|Philipp Pittoni von Dannenfeld|
|Died||October 6, 1824|
Battle of Voltri (1796)|
Battle of Borghetto (1796)
Battle of Castiglione (1796)
Second Battle of Bassano (1796)
Battle of Arcole (1796)
Philipp Pittoni Freiherr von Dannenfeld, died 6 October 1824, fought in the army of Habsburg Austria during the French Revolutionary Wars. Promoted to general officer in 1795, he was a brigade commander in northwestern Italy at the time when Napoleon Bonaparte was appointed to lead the opposing French Army of Italy. He led one of the two main columns at Voltri in April 1796. At Borghetto in May, he unsuccessfully defended the bridge. He led a brigade at Castiglione in August and at Second Bassano and Arcole in November 1796. He retired from service the following year and died at Gorizia in 1824.
Neither Pittoni's place and date of birth are known nor are his early military dates of advancement. On 1 May 1795 he was promoted to the rank of General-major. In early 1796, Johann Peter Beaulieu was the newly appointed commander of the combined armies of Habsburg Austria and the Kingdom of Sardinia-Piedmont. Beaulieu's left wing consisted of 19,500 troops. Half of these were on garrison duty, while the rest were led by Pittoni and Josef Philipp Vukassovich. The 11,500-man Austrian right wing was posted to cover Acqui Terme and was commanded by Eugène-Guillaume Argenteau. The 20,000 Piedmontese troops were led by Michelangelo Alessandro Colli-Marchi and included an Austrian contingent under Giovanni Marchese di Provera. Colli's men were strung out in a chain from Cosseria Castle in the east to Cuneo in the west. Further west, the 20,000 Piedmontese under the Prince of Corrigan were faced by François Christophe de Kellermann's Army of the Alps.
According to one authority, on 1 April 1796, Pittoni's 7-battalion brigade was stationed near Alessandria and belonged to Karl Philipp Sebottendorf's wing of Beaulieu's Austrian army. Another authority asserted that he led a division-sized command that included three battalions of the Reisky Infantry Regiment Nr. 13, two battalions of the Nádasdy Infantry Regiment Nr. 39, one battalion of the Terzi Infantry Regiment Nr. 16, one battalion of the Lattermann Infantry Regiment Nr. 45, and one battalion of the Szluiner Grenz Infantry Regiment Nr. 63.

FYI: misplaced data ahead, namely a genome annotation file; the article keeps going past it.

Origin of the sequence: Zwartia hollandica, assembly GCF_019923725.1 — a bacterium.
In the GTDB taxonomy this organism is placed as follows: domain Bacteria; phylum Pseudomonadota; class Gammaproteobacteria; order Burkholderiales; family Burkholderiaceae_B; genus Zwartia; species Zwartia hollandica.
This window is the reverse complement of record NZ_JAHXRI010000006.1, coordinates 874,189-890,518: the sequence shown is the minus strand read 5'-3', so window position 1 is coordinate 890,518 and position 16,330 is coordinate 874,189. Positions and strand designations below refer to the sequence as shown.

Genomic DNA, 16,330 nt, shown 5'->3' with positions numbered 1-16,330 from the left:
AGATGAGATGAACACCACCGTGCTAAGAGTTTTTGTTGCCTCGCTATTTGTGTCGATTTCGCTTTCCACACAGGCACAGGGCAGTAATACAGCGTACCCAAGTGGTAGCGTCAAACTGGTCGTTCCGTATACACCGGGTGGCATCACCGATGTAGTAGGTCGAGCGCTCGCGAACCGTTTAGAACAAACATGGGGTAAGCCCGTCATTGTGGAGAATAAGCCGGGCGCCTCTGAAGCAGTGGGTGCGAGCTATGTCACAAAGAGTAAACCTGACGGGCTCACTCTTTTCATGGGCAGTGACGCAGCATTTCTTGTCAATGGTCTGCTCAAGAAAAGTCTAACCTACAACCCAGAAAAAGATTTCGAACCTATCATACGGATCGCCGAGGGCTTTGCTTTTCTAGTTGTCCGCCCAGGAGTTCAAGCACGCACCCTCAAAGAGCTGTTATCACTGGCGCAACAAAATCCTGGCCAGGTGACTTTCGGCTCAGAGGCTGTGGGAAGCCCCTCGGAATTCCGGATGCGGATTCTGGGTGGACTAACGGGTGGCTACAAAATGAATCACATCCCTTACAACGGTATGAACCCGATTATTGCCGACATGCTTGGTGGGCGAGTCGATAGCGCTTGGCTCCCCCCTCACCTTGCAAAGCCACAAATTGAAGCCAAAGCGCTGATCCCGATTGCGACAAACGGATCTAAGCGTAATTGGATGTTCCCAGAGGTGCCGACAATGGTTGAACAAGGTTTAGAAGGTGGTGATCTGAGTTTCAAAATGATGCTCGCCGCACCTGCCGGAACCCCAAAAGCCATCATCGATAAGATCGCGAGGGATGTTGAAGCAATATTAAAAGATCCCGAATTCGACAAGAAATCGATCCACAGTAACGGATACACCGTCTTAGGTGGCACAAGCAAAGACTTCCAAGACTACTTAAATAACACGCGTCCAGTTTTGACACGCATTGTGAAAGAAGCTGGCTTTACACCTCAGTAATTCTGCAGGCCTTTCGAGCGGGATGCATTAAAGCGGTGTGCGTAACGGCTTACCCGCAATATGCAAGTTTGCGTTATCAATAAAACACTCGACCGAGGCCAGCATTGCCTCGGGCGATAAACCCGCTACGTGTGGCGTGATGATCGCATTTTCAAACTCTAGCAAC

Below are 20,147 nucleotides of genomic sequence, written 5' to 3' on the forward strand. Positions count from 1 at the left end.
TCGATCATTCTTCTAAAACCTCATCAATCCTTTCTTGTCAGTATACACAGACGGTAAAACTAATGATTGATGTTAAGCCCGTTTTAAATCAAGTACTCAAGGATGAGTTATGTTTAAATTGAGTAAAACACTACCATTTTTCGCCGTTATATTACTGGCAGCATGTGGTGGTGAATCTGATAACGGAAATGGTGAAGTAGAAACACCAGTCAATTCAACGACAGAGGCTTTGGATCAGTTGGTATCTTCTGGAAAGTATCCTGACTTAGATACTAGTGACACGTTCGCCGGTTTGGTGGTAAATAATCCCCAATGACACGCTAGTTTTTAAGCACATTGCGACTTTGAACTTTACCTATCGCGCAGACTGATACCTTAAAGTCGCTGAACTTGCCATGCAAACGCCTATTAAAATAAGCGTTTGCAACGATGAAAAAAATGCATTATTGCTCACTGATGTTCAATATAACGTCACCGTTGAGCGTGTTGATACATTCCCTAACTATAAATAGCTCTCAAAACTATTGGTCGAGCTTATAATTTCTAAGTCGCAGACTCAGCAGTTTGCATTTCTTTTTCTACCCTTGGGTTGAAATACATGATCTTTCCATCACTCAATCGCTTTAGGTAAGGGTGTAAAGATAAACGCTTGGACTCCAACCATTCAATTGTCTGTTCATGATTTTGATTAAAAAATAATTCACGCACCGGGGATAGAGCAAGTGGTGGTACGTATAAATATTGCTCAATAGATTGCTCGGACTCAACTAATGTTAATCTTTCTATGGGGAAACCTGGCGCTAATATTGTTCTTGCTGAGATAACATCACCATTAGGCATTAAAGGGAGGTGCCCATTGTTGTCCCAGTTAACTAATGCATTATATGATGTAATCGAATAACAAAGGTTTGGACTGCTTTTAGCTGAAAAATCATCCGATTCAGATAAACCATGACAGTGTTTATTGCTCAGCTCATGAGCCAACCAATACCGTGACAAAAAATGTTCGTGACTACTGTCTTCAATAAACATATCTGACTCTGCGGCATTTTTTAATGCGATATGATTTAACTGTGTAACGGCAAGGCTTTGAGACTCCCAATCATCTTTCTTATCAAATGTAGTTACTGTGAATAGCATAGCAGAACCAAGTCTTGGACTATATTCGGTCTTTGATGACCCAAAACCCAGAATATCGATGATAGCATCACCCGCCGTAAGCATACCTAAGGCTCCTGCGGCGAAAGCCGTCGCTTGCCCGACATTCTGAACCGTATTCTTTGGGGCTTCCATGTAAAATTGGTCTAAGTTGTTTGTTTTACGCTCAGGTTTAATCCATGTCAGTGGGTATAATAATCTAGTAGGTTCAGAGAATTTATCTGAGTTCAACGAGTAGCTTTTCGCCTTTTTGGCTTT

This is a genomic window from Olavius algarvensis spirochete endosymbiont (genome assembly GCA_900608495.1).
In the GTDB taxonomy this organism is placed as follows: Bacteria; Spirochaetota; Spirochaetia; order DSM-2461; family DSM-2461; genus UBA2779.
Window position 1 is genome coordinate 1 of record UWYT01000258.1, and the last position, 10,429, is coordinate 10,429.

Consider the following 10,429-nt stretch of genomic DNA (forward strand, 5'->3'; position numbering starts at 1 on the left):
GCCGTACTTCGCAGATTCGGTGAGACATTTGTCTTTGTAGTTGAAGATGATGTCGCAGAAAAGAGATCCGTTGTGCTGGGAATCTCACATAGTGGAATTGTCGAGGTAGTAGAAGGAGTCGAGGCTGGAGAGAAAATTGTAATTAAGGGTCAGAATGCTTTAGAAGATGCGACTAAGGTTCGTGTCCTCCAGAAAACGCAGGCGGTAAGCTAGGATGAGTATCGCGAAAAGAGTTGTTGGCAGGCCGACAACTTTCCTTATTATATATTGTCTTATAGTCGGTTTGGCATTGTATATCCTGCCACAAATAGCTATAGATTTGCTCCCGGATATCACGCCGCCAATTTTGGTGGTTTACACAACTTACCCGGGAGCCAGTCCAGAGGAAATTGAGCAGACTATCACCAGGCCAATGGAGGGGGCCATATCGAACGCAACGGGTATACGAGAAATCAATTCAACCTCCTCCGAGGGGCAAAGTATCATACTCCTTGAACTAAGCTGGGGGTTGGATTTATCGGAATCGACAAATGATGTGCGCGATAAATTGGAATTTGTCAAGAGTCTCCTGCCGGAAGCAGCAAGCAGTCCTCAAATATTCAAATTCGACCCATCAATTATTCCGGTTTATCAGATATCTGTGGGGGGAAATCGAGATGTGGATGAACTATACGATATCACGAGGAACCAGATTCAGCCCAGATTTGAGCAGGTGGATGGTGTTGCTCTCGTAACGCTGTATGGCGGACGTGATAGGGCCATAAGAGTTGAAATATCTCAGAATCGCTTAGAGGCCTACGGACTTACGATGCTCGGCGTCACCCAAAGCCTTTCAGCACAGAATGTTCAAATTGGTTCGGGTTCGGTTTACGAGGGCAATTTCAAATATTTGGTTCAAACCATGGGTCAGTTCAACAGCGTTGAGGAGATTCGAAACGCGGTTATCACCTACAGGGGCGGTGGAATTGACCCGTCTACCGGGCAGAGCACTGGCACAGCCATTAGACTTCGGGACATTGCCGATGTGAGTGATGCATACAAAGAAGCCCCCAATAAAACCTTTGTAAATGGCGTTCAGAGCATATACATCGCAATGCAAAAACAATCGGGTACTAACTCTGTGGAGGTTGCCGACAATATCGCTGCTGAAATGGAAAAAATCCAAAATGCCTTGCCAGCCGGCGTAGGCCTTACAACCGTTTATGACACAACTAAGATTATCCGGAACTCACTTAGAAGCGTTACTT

Because the neutral Republic of Genoa had refused to loan the French money, the representative-on-mission Antoine Christophe Saliceti asked the French army commander Barthélemy Louis Joseph Scherer for 6,000 men to advance in order to intimidate the civic authorities. On 27 March, Pittoni reported to Beaulieu about the movement of these troops to Voltri. Bonaparte, who had just taken command, ordered the movement halted the next day. At first he wanted to withdraw the exposed unit, but later decided to hold the position at Voltri. To counter this threat, on 31 March, Beaulieu ordered Pittoni in invade the Republic of Genoa and cross the Bocchetta Pass. Pittoni occupied Novi Ligure with 2,800 men and started his men on the road up the pass. The Lattermann Regiment was left to guard Novi. Beaulieu apparently was on hand because he noted that the weather was uncomfortably cold and that Pittoni was not well, though he did his soldierly duty. The army commander sent one 12-pound cannon, one 6-pound cannon, and two 7-pound howitzers to join Pittoni's force. By 8 April, Pittoni was in position at the Bocchetta Pass but informed Beaulieu that he was so isolated that it would take him six hours of marching over bad roads to link with Vukassovich near Masone.